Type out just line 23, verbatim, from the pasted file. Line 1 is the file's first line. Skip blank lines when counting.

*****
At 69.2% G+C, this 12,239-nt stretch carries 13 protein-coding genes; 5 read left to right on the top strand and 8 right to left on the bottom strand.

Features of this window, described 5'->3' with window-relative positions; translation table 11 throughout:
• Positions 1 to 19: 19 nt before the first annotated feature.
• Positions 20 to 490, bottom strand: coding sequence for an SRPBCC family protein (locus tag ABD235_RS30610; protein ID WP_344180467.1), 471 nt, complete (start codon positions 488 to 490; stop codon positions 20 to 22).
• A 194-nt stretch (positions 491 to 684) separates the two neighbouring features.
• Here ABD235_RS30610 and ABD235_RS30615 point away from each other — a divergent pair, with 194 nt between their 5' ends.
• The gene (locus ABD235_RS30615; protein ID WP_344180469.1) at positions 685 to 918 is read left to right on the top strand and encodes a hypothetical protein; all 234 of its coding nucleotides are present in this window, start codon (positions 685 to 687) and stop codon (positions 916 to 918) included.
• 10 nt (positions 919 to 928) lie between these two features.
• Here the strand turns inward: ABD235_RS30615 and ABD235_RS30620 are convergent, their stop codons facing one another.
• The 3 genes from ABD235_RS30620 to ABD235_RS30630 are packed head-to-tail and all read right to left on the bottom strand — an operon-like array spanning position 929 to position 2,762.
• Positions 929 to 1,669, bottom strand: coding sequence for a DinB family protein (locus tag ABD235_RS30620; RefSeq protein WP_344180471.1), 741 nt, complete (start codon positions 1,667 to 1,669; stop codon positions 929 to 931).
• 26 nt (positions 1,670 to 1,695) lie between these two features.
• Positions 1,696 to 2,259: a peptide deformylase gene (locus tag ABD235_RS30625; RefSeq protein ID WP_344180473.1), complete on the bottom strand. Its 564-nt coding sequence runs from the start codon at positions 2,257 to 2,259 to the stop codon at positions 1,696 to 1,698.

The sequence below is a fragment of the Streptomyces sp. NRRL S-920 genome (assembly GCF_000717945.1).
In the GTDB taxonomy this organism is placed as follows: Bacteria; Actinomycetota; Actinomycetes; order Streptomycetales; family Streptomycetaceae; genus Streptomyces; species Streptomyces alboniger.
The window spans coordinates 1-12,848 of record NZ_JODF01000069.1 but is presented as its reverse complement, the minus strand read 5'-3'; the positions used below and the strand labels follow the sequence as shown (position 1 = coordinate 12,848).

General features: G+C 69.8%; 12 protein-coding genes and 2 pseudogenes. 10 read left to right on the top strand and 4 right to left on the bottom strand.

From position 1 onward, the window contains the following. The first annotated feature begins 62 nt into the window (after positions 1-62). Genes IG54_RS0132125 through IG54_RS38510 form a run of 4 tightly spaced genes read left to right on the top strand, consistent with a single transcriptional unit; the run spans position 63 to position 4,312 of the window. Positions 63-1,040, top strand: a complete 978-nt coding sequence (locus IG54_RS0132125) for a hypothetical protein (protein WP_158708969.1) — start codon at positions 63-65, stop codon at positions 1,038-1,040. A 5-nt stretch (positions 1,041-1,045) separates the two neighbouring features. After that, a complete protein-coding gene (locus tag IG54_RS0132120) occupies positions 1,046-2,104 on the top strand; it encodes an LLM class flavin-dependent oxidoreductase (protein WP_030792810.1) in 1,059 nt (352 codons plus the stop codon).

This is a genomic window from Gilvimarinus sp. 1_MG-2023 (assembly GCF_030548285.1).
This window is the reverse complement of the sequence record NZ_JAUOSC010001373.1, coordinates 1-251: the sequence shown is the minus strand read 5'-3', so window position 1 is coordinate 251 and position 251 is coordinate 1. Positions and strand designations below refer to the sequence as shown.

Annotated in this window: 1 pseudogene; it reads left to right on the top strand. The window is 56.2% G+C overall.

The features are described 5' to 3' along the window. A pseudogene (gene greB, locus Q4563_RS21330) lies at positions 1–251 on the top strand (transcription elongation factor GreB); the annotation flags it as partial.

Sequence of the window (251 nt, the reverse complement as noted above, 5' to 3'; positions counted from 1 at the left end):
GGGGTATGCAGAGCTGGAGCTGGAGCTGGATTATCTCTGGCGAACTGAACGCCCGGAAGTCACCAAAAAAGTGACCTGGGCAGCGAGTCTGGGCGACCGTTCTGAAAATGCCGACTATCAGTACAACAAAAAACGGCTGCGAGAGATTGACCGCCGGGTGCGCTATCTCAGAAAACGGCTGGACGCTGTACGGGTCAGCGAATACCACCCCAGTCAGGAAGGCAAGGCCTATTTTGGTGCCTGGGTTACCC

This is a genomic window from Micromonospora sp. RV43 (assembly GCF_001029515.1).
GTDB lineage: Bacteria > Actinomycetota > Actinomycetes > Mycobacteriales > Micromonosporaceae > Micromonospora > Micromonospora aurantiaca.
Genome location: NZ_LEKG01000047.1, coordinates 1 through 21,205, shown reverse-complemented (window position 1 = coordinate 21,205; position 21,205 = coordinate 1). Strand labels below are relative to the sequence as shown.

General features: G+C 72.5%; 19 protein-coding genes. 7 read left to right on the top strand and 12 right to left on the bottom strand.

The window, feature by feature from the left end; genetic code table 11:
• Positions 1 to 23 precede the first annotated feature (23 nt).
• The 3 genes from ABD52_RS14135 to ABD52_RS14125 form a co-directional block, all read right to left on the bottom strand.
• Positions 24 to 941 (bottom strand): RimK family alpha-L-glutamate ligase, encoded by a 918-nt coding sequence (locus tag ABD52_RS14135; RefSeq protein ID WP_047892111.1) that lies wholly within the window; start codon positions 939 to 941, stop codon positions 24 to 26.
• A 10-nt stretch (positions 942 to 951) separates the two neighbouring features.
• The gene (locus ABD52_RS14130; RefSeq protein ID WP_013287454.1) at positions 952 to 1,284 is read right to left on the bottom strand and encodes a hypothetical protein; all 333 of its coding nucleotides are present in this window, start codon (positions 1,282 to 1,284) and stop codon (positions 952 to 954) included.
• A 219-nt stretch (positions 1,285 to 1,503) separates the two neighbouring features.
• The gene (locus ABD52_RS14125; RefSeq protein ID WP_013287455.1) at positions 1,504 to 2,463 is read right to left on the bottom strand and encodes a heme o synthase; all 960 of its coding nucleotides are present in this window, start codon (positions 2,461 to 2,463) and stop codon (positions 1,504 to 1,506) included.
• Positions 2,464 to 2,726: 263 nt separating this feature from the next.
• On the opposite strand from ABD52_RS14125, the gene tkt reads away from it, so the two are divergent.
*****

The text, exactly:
Sequence of the window (251 nt, the reverse complement as noted above, 5' to 3'; positions counted from 1 at the left end):